- Basic — Nine different designs with each figure bearing a letter that all come together and spell “BE@RBRICK”
- Standard — All BE@RBRICKS in this series consist of th different recurring “THEMES” (see below).
- Artist — Normally consists of designs created in collaboration with an artist.
- Secret — Unannounced designs that are usually rarer, may also consist of collaborative designs. They may belong to any of the below Themes
Within the “Standard” Series are different “THEMES.” The most common themes include the following
- Jellybean — a solid-colored figure constructed of translucent plastic.
- Pattern — a figure boasting a pattern.
- Flag — a figure boasting a nation’s flag
- Horror — a figure that is made to resemble a character or theme in the horror genre.
- SF (Science Fiction) — a figure based on a science fiction theme, usually a film.
- Cute — a figure bearing resemblance to something “cute.”
- Animal — a figure bearing resemblance to another animal.
- Hero — a newer THEME which was introduced in SERIES 21, and consists of superheroes from DC Comics.
All BE@RBRICKS are limited edition and rarely re-released. All of the aforementioned SERIES are purchasable in blind boxes — each box usually contains one figure. All boxes are available in a case, and each case consists of 24 blind boxes. All contents of boxes are random, and it is impossible to discern what is inside a blind box without opening the package. Hence, it is extremely difficult to collect a whole set.
Aside from the schedule SERIES releases that come in the summer and winter, there are general releases that fall throughout the year. These drops are usually individual designs or sometimes in a collection of two or three. These designs vary — they can be tied to a certain season or holiday, commemorating a theme or event, but they are largely collaborative designs.
Each BE@RBRICK SERIES and THEME has its own level of rarity, with the most common being the Basic themed figures. Each blind box states the rarity of the themes, all of which is listed below.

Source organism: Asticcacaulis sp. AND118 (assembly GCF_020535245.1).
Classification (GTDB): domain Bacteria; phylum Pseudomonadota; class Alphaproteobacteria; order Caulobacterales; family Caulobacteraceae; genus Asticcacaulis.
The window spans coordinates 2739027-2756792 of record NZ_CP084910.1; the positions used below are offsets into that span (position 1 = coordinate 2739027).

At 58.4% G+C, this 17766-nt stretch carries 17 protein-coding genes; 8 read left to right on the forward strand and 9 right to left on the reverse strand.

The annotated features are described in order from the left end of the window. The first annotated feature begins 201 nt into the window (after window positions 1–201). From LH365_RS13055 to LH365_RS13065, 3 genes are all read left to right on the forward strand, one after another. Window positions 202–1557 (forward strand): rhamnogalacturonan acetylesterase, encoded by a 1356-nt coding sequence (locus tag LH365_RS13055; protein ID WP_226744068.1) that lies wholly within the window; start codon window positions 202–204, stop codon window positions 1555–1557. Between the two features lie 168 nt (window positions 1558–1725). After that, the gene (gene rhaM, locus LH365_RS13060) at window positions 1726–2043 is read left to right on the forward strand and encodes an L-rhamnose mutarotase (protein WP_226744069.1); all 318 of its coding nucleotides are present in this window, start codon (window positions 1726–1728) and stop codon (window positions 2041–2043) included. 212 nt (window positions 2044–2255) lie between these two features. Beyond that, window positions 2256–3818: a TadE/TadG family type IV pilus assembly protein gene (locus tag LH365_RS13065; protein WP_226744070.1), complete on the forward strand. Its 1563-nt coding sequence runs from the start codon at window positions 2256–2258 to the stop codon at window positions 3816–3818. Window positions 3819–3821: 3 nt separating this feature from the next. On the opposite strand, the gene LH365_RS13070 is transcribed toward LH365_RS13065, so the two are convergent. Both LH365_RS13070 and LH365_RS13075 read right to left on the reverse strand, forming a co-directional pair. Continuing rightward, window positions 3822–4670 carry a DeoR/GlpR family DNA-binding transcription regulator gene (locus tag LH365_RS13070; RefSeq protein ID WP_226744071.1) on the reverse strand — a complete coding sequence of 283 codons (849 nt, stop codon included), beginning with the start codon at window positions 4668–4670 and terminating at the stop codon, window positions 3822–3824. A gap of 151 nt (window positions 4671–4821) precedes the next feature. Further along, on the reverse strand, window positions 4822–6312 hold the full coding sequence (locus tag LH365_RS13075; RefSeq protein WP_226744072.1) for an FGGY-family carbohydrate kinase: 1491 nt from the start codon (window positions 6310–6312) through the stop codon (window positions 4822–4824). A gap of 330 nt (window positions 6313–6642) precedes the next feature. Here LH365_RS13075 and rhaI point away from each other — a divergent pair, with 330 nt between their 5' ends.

Basic BE@RBRICKS — 14.58 percent
- Jellybean — 11.45 percent
- Pattern — 11.45 percent
- Flag — 9.37 percent
- Horror, 9.37 percent
- SF — 10.41 percent
- Cute –13.54 percent
- Animal — 8.33 percent
- Hero — 7.29 percent
Artist BE@RBRICKS — 4.16 percent or 1.04 percent
Secret BE@RBRICKS — 0.52 percent (1/192)
In addition to these numbers are even rarer releases. The most difficult BE@RBRICKS to collect are those that were never intended for public purchase — such as giveaways, promotional items and one-of-a-kind figures.
Because BE@RBRICKS are so limited in nature and difficult to collect, there is a lot hype around different releases. While the more common collectibles are not hard to obtain, the rarer figures are often resold for multiples of its original price. Some of the rarest BE@RBRICKS include collaborations with KAWS, Chanel, Andy Warhol and many more. KAWS even went on to collaborate with Medicom Toy on OriginalFake, an offshoot brand that unfortunately shuttered in 2013.
BE@RBRICKS have done almost the impossible, positioning itself in the intersection of art, fashion, culture, and fun. Its simple and familiar design has won over everyone regardless of gender or age. MediCom Toy has opened up the floodgates for collectibles, and pioneered for toys a way to market and sell products with hype. While its limited edition method ensures long-lasting interest, it’s the various collaborations that BE@RBRICKS partake in that truly make these forms of art.
Its collaborative efforts also allows artists, musicians, companies and more to offer their own fanbases a token that they can purchase or vie for. Not only does this help increase the visibility of these brands, but they also disseminate BE@RBRICKS across varied interest groups and demographics — perpetuating its continued success.
BE@RBRICK’s role in streetwear cannot be denied. With its limited edition and rare items, it has paved the way for other brands to introduce their own limited edition products and toys. Figurines have become an undeniable staple in streetwear circles, and it’s surely not going anywhere.
Credits to Helena Yeung for the article